Synergy was one of the first companies in the world to use the Novel Pedar pressure analysis system synchronized to video to acquire data on skier performance and analyze the captured data.  The Synergy team with diverse expertise studied the effect of ski boots and custom insoles on skier performance and identified functional issues in the body that needed to be addressed. It was a common finding that custom footbeds were significantly compromising skier performance, especially the ability to create the necessary platform under the foot on which to stand and balance on the outside ski.

Synergy offered a comprehensive 5 Step Performance Program that started with a footbed check. A key component was item 2., the Biomechanical Check.

With increasing recognition of the negative effect of most footwear on the user and criticism of the unproven claims made for footbeds and orthotics coming hard and fast, credibility in skiing is rapidly going downhill. It is time for proponents of custom insoles for ski boots to support their claims with solid evidence, especially evidence supported with data acquired during actual ski maneuvers. The technology to do this has existed since at least the year 2000.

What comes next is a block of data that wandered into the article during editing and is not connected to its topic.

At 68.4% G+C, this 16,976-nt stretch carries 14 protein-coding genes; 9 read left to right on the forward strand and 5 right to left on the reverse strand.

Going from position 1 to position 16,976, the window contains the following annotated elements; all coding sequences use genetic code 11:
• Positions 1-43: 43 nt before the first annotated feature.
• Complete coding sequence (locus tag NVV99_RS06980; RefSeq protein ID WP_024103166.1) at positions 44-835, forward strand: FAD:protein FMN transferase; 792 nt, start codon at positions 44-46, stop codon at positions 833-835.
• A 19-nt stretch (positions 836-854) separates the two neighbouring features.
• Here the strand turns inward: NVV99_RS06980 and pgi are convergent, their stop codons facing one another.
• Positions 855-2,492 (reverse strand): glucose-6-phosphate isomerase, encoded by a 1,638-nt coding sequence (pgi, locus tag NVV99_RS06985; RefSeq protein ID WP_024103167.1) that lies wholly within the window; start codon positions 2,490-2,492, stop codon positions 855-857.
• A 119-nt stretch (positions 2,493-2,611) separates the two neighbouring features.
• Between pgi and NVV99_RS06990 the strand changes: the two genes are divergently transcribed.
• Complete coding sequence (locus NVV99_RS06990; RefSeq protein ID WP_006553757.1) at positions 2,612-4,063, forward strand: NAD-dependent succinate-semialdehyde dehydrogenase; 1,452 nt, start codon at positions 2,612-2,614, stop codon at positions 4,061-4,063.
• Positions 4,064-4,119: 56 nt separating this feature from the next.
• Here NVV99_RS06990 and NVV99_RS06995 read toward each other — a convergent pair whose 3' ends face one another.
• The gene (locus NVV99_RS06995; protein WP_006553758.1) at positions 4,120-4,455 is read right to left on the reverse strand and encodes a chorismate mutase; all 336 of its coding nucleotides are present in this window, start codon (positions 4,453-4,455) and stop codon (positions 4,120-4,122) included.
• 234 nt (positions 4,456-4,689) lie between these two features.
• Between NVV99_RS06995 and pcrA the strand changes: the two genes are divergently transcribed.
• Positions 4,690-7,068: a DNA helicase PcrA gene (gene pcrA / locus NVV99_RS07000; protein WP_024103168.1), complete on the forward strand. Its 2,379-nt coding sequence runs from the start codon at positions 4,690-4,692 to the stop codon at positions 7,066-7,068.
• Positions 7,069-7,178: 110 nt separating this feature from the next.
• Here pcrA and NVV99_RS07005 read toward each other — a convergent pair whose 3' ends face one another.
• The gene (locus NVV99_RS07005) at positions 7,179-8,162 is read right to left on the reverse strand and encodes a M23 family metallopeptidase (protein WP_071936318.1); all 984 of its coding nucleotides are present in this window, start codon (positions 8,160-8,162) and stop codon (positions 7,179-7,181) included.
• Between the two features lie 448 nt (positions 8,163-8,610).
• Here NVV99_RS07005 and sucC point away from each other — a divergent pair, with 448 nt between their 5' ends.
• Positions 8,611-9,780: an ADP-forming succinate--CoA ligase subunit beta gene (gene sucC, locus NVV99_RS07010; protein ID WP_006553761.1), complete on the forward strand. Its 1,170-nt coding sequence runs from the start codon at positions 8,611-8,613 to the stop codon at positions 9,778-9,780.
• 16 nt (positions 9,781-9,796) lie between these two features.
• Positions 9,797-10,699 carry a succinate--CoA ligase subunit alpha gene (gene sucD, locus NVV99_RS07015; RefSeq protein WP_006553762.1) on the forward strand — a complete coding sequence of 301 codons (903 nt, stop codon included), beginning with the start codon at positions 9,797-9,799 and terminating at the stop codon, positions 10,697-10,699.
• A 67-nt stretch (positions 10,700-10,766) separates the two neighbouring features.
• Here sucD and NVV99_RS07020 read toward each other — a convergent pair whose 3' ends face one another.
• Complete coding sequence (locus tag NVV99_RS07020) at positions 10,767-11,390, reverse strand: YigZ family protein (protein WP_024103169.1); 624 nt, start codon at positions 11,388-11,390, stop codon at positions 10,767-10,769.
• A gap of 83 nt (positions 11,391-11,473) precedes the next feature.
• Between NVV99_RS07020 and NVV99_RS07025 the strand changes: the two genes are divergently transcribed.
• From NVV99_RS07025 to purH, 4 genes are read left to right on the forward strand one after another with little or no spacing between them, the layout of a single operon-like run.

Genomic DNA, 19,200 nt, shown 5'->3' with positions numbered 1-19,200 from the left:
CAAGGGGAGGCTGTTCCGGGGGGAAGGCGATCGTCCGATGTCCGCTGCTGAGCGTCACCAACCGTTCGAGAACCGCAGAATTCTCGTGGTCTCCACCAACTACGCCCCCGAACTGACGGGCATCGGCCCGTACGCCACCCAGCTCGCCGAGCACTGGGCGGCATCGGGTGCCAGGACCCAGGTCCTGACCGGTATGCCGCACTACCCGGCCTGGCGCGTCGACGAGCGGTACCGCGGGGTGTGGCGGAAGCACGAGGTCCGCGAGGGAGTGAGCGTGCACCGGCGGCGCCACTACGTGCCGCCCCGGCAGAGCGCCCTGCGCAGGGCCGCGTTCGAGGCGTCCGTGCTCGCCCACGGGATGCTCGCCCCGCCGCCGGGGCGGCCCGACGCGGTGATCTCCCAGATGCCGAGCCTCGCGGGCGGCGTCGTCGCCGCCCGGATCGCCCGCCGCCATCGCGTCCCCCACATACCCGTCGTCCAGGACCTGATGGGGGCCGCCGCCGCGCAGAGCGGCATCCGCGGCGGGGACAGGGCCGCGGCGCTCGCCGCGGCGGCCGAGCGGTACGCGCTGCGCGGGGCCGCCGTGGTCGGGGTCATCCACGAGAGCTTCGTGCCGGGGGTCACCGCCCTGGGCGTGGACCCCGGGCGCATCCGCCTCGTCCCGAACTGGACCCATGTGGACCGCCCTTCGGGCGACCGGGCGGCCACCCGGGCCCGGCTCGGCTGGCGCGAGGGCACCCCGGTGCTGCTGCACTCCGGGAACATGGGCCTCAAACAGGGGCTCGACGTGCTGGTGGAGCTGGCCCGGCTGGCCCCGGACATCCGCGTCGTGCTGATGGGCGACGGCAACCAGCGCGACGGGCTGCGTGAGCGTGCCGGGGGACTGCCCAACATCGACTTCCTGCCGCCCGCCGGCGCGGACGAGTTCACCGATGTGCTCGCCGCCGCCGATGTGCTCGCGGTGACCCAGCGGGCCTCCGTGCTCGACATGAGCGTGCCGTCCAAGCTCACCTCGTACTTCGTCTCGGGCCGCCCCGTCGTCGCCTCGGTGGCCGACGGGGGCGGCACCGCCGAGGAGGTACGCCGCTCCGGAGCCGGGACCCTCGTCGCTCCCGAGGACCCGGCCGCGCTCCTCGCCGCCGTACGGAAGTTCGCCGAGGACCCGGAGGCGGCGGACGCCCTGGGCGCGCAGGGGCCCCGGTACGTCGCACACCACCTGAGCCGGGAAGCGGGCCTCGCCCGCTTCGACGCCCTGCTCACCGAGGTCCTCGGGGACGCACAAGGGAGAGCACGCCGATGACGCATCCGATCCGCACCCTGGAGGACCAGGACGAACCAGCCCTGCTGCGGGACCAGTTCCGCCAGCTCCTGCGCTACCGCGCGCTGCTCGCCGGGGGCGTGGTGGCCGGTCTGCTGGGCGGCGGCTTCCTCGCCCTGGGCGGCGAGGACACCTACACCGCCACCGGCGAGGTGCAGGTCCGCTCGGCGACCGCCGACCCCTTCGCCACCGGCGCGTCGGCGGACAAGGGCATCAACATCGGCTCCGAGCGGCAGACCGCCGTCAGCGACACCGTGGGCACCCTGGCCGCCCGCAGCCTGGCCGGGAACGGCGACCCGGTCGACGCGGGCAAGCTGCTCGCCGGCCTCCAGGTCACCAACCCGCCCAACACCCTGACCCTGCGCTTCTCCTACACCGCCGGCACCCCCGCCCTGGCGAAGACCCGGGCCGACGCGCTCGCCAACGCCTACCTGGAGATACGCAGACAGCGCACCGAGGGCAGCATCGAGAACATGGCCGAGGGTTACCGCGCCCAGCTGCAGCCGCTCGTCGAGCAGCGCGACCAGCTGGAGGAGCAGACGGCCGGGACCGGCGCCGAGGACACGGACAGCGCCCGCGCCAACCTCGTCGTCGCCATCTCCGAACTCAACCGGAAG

1. https://youtu.be/CIRf9WHmMXI
  2. http://www.thefootcollective.com
  3. https://www.correcttoes.com/foot-help/articles-studies/arch-support/
  4. http://www.engagingmuscles.com/2017/08/20/custom-foot-orthotics/
  5. DIGITAL SALVATION FOR THE SOLE [BACK TO THE FUTURE] –  http://wp.me/p3vZhu-24g

ERROR IN LAST POST ON EVERSION

In my last post, I erroneously stated that the sole turns inward, towards the center of the body, in eversion. I meant to state that the sole turns outward, away from the center of the body, in eversion.

I have revised the paragraph in my post so it reads correctly.

In order for the torso and Center of Mass to stack vertically over the ball of the foot, the sole of the foot must turn outward, away from the center the the body. This is called eversion. It is enabled by the joint that lies below the ankle called the sub-talar joint. The sub-talar joint is tied to the tibia where it acts as a torque converter. When the foot everts or inverts, the sub-talar joint translates this on an approximately 1:1 ratio into internal or external vertical axial rotation of the leg.

I apologize for any confusion this may have caused.

ADDENDUM TO THE ORIGINS OF KNEE ANGULATION

The intent of my last post was to create an awareness of the lower limb alignment indicative of stability and how a lack of stability, whether intrinsic or caused by footwear, especially ski boots, will cause a skier to default to the use of knee angulation in what will be a failed attempt to hold the edge of the outside ski.

A skier will be unable to develop the requisite biomechanics to balance on their outside ski if they lack stability in barefoot monopedal stance under the minimal challenges associated with a flat, level unperturbed surface. If they lack lower limb/pelvic stability, there could endless combinations of causes which is why I listed a number of resources to help address this deficiency.